We are asked regularly by clients for help estimating the value of a known bequest intention that will occur at some unknown time in the future, when the donor dies. There are two common approaches to making this determination, the life expectancy approach and the mortality approach.

**The Life Expectancy Approach**

One approach to computing the value of a future bequest intention is to determine a life expectancy for the donor based on the donor’s current age and assume that the bequest will come to the charity that many years later. It then becomes a straightforward present value calculation to determine the value today of receiving the amount of the bequest intention at the end of the donor’s life expectancy. The equation looks like this

PV_{B} = B x 1/(1+i)^{y}

Where:

PV_{B }= present value of bequest

B = bequest amount

i = annual interest rate

y = years in life expectancy

For example, imagine Mrs. Lopez, age 72, informs you that she has included in her will a bequest of $50,000 to your charity. Using Planned Giving Manager’s (PGM) Life Expectancy tool, you determine that her life expectancy is 17.1 years based on the Annuity 2000 mortality table. Switching to PGM’s Present Value tool, you then determine that the present value of Mrs. Lopez’s bequest is $25,568 when you discount the bequest at 4% interest annually for the 17.1 years your organization will have to wait until it receives the $50,000.

$25,568 = $50,000 x 1/(1+.04)^{17.1}

**The Mortality Approach**

There is another approach to computing this value that we think is superior. Rather than computing a life expectancy for the donor(s) and assuming the bequest will be distributed that many years hence, this method uses a mortality table to determine the likelihood that the bequest will be distributed in any particular year beyond the year of valuation. This way, the calculation weights the value of receiving the bequest in a given year by the likelihood that the bequest will actually occur in that year. This approach provides a much better estimate of the present value of the bequest than assuming the bequest will be distributed in a specific year.

This is exactly the methodology employed by PGM’s Present Value of Future Bequest tool. The equation looks like this

PV_{B} = (B x P_{1} x 1/(1+i)^{1}) + (B x P_{2} x 1/(1+i)^{2}) + (B x P_{3} x 1/(1+i)^{3}) + . . . + (B x P_{z} x 1/(1+i)^{z})

Where:

PV_{B }= present value of bequest

B = bequest amount

P_{x }= probability the donor will live x number of years (determined using a mortality table)

i = annual interest rate

z = years from donor’s current age to last age in mortality table

The calculation may be performed using your choice of interest rate and mortality table. As in the Life Expectancy tool, the mortality tables are arranged in the menu in order of conservativeness with the most conservative table, Annuity 2000, at the top. As a point of reference, the American Council on Gift Annuities (ACGA) uses the Annuity 2000 table in its computations of suggested maximum gift annuity rates (the ACGA applies additional conservatism to its mortality assumptions by making all annuitants female and one year younger than they actually are). The more conservative the table, the smaller the computed present value will be.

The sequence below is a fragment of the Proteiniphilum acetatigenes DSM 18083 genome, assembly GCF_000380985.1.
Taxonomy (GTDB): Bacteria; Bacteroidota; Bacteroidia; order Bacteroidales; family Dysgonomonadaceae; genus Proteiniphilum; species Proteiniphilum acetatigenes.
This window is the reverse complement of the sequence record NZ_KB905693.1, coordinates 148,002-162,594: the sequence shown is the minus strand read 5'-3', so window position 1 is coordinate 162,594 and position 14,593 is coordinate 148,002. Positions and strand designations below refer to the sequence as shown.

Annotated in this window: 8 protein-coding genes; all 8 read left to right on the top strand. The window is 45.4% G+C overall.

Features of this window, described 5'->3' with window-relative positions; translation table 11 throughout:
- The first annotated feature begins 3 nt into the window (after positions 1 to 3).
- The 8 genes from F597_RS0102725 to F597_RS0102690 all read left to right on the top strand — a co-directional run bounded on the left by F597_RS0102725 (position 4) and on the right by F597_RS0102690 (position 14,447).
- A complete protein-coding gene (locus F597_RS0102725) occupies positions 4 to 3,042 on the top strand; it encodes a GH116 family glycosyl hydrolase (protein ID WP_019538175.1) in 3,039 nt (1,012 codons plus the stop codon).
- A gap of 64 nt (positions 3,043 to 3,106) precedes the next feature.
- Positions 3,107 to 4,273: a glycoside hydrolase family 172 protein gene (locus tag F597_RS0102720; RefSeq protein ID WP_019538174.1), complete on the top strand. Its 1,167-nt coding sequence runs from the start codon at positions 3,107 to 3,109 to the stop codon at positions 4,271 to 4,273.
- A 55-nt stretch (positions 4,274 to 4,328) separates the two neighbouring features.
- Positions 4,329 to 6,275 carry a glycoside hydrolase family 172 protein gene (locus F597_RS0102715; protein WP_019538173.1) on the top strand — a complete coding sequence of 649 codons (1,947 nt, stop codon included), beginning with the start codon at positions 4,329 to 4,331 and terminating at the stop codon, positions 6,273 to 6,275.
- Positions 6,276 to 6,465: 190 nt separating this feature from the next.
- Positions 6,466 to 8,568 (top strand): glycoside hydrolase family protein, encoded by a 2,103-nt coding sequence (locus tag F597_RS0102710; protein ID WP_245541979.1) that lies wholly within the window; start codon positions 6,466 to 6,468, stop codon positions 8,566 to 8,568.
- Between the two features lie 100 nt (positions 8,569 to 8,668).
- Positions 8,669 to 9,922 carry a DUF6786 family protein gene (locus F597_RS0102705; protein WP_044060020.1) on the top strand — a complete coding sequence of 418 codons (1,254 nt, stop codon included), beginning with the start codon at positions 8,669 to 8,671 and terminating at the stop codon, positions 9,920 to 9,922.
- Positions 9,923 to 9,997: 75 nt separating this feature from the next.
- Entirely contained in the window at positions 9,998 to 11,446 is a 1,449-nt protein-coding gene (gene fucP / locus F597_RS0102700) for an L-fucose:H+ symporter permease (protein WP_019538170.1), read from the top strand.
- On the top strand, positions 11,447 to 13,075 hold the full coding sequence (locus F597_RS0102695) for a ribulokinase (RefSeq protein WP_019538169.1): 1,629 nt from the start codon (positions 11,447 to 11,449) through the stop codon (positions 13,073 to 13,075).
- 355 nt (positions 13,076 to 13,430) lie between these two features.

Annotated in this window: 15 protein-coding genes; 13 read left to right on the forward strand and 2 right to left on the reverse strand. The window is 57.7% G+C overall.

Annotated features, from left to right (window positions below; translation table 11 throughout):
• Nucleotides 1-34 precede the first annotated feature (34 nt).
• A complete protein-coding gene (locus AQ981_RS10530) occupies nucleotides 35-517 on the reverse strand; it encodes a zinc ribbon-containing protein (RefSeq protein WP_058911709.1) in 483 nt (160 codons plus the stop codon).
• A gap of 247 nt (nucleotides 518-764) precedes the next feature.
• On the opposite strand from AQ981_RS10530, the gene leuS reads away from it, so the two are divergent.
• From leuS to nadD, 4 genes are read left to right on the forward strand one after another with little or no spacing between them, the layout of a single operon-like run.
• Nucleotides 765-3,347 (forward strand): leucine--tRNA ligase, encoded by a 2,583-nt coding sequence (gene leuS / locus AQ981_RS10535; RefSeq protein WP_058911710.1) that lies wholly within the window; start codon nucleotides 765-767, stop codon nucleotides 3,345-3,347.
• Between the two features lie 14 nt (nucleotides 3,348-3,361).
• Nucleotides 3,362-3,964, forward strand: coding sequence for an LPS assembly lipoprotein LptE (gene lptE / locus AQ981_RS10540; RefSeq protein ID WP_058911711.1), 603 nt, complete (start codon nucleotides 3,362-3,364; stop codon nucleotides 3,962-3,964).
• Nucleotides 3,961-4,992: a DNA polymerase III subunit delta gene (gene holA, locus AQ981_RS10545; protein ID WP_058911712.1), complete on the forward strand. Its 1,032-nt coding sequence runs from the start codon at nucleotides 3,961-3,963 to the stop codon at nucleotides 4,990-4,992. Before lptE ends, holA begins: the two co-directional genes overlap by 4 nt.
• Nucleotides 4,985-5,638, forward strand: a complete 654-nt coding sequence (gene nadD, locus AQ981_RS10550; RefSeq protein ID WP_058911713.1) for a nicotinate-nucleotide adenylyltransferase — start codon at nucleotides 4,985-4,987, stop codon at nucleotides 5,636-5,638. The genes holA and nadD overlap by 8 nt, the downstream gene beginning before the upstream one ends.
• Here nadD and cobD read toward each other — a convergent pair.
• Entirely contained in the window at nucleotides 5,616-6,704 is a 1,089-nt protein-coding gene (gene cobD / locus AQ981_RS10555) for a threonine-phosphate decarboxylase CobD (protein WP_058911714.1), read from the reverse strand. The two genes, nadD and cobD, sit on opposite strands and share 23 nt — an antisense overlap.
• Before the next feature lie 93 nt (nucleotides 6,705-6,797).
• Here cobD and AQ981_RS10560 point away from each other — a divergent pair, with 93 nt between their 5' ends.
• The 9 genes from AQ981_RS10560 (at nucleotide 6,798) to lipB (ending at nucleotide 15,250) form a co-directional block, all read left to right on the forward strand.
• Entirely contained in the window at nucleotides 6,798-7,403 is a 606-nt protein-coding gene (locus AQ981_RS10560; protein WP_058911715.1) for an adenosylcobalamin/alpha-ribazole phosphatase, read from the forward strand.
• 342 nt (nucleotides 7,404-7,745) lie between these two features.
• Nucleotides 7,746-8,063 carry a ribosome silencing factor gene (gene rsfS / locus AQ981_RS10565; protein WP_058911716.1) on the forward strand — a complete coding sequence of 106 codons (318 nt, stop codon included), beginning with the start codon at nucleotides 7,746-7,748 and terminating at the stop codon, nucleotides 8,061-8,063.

Follow the steps below to compute the value of a future bequest using the Present Value of Future Bequest tool:

1. Choose Tools in the PGM Menu Bar, then choose Present Value of Future Bequest.

2. Enter all of the information for your calculation.

3. When you have entered a value for every item, click Calculate. The calculator will display the answer in the Present value of bequest field at the bottom of the window.

4. You can redo the calculation as many times as you wish by entering new values and then clicking Calculate.

When you use this tool to compute the value of Mrs. Lopez's $50,000 bequest intention, and choose the Annuity 2000 mortality table and a 4% interest rate, you get $26,760. If you were to take the ACGA’s lead and reduce Mrs. Lopez’s age by one year to 71 for purposes of this calculation, you would get $25,990 instead.

**Choosing an Interest Rate**

The annual interest rate at which you choose to discount the bequest will have an important influence on your results. If you were to use a 3% annual interest rate in valuing Mrs. Lopez’s gift rather than 4%, for example, the present value of her bequest intention would increase nearly one-fifth to $30,162 using the life expectancy method. It would increase about one-sixth to $30,247 using the mortality method. Either way, you should have carefully considered reasons for choosing the particular annual interest rate you use for discounting the value of future bequests. Consult with your treasurer’s office or finance office for advice on the rate to choose. They undoubtedly grapple with how to value future cash flows in the course of their own work.

**Conclusion**

Estimating the value of a future bequest is an inexact pursuit. Nevertheless, done carefully, it can provide your organization with valuable information for purposes of long term planning, as well as for donor stewardship and evaluation of your fundraising program. The value you compute for a future bequest using the mortality method won't always be higher than the value determined using the life expectancy method, as in the case of Mrs. Lopez, but it will always be a different - and we think better - number.